A-Z of Artists

Alexis Teplin

Alexis Teplin, The Politics of Fragmentation, 2016, Oil & pigment on linen, metis linen, velvet and canvas, 284 × 426 cm. Installation view: Arch (The Politics of Fragmentation), 20th Biennale of Sydney, 2016. Courtesy of the artist and Mary Mary, Glasgow

Larry Achiampong

Larry Achiampong

(b. 1984, London, UK) works across video, sculpture, performance, music and text to reflect on the impact of colonial histories, exploring notions around race, class and culture in the digital age.

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Rachel Ara

(b. 1965, Jersey, Channel Islands) is a conceptual and data artist who explores the relationships between gender, technology and systems of power.

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Gabriella Boyd

(b. 1988, Glasgow, UK), makes abstract and figurative paintings often concerned with ‘celebrating futile attempts at communications in human relations.’

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Hannah Brown

(b. 1977, Salisbury, UK). Brown’s artistic practice is rooted in ideas about the rural: the tension between town and country, environmental destruction and the beauty of the English landscape in the popular imagination.

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Rachael Champion

(b. 1982, New York, USA) creates site-specific installations which engage with contested urban spaces, where political, commercial and ecological concerns intersect.

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Gary Colclough

(b. 1977, Exeter, UK) makes vivid, small-scale landscapes integrated into wooden frames that transform them from flat paintings into sculpture.

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George Eksts

(b. 1978, London, UK) questions notions of completion, permanence and originality in animation, photography and collage.

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Ayan Farah

(b. 1978, Sharjah, UAE). Farah’s subtle and complex art uses natural dyes, historic linens and materials from significant sites to create ceramic vessels and paintings that trace squares, grids or maps.

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French & Mottershead

(Rebecca French b. 1973, London, UK; Andrew Mottershead b. 1968, Manchester, UK) are an artist duo that use photography, video, sound, installation and online interventions to reframe our relationship with familiar locations.

Vikesh Govind

Vikesh Govind

(b. 1990, Leicester, UK) works closely with a team of collaborators, including actors, poets and musicians, to  make moving image artworks, music videos and photographs about the experience of living in London and the politics of racial identity.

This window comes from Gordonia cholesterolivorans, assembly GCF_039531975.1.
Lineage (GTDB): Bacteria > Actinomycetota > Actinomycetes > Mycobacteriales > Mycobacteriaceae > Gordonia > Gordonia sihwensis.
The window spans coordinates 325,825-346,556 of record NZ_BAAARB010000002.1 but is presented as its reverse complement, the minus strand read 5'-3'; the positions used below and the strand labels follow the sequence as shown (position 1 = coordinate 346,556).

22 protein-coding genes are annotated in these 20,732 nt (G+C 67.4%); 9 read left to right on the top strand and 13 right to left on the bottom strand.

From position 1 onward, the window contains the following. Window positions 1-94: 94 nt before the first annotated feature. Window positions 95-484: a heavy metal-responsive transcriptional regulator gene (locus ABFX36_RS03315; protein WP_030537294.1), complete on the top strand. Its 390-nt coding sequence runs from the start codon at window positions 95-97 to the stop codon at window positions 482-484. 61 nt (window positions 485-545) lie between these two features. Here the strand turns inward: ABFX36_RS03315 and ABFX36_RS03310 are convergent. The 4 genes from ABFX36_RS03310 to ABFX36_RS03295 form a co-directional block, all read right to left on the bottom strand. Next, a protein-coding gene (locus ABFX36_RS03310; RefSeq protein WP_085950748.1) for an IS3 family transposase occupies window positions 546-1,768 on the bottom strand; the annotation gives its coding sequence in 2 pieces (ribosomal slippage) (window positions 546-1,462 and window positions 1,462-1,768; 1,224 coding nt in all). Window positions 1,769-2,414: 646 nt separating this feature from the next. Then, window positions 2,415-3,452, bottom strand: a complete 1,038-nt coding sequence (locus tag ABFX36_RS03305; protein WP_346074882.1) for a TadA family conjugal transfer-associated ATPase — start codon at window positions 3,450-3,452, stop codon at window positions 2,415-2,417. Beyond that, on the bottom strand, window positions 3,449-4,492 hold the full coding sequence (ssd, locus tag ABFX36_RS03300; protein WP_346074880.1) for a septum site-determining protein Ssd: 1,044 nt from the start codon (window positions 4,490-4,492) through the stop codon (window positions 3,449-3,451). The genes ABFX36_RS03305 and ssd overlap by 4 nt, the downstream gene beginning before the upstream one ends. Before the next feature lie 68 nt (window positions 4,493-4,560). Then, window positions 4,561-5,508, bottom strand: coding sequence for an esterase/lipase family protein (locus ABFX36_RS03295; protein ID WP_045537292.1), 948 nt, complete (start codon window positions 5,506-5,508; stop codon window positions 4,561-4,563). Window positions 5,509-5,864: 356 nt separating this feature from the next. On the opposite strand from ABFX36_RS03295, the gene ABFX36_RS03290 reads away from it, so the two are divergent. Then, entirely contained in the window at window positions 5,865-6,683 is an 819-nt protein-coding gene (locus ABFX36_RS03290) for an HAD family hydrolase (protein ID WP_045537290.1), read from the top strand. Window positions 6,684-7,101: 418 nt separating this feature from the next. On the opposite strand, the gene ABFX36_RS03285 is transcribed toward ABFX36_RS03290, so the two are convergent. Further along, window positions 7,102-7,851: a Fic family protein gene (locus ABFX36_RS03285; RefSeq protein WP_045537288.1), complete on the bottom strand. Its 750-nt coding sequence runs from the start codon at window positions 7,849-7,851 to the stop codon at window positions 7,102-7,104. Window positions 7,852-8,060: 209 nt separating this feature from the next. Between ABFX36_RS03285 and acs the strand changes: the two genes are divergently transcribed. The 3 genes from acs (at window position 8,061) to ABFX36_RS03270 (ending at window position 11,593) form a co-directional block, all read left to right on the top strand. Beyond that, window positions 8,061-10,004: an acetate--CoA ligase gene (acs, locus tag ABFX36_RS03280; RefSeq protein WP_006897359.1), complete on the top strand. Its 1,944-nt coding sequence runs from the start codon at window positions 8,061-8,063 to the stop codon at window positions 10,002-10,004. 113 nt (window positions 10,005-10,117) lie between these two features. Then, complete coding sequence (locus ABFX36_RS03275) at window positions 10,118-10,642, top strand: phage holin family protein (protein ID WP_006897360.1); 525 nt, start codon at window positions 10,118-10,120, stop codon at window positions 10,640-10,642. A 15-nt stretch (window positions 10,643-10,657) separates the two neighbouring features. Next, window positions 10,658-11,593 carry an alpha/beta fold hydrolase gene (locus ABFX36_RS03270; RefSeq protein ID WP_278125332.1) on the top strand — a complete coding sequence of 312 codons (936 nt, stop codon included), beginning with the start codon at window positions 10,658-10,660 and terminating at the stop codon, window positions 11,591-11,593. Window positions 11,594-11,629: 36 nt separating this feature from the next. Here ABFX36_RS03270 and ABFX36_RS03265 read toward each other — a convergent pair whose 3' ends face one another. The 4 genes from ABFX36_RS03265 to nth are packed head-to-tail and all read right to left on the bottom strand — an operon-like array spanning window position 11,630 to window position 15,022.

Richard Healy

Richard Healy

(b. 1980, London, UK). Healy’s work encompasses a range of media, including video, sculpture, installations and print, and often considers the relationship between art and design.

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Des Lawrence

(b. 1970, Wiltshire, UK) creates texts, drawings and paintings using meticulous techniques to explore the possibilities of visual obituaries of deceased British and international figures.

 

Focal Point Gallery, Elmer Square, Southend on Sea, Essex.

Tom Lock

(b. 1981, Norwich, UK) works in animation and sound, drawing on literature to create multi-sensory landscapes which question physical and metaphorical boundaries.

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Céline Manz

(b. 1981, Zürich, Switzerland) employs a range of media to explore notions of copyright and authorship.

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Uriel Orlow

(b. 1973, Zürich, Switzerland) works in film, photography, installation and sound, exploring social memory and blind spots of history.

 

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Rachel Pimm

(b. 1984, Harare, Zimbabwe) examines the materiality of our environment through a range of media including film, photography and sculpture.

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Renee So

(b. 1974, Hong Kong) bestows both monumental grandeur but also caricatural qualities to the figures in her works, which weave together a pattern of cross-cultural references.

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Alexis Teplin

(b. 1976, California, USA) is a painter whose practice expands beyond the limits of the frame, to include writing, performance, costume and at times moving image.

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Elisabeth Tomlinson

(b. 1991, New York, USA) reverses and subverts the all-too-familiar male vision of women’s bodies by presenting her own intimate female perspective on desire, the male body and vulnerability.

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Jonathan Trayte

(b. 1980, Huddersfield, UK). Trayte’s work ‘reinterprets modern consumer behaviour and explores the psychology of desire through surface, material and light.’

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Tom Varley

(b. 1985, Keighley, UK). Varley’s moving image practice examines the limitations and possibilities of new communication technologies and how they are changing the way in which individuals, governments and corporations interpret reality.

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Andrea Luka Zimmerman

(b. 1969, Munich, Germany) is an artist and cultural activist who works in film, installation and photography. Often working collaboratively, Zimmerman explores the intersection of public and private memory, particularly in relation to structural and political violence.

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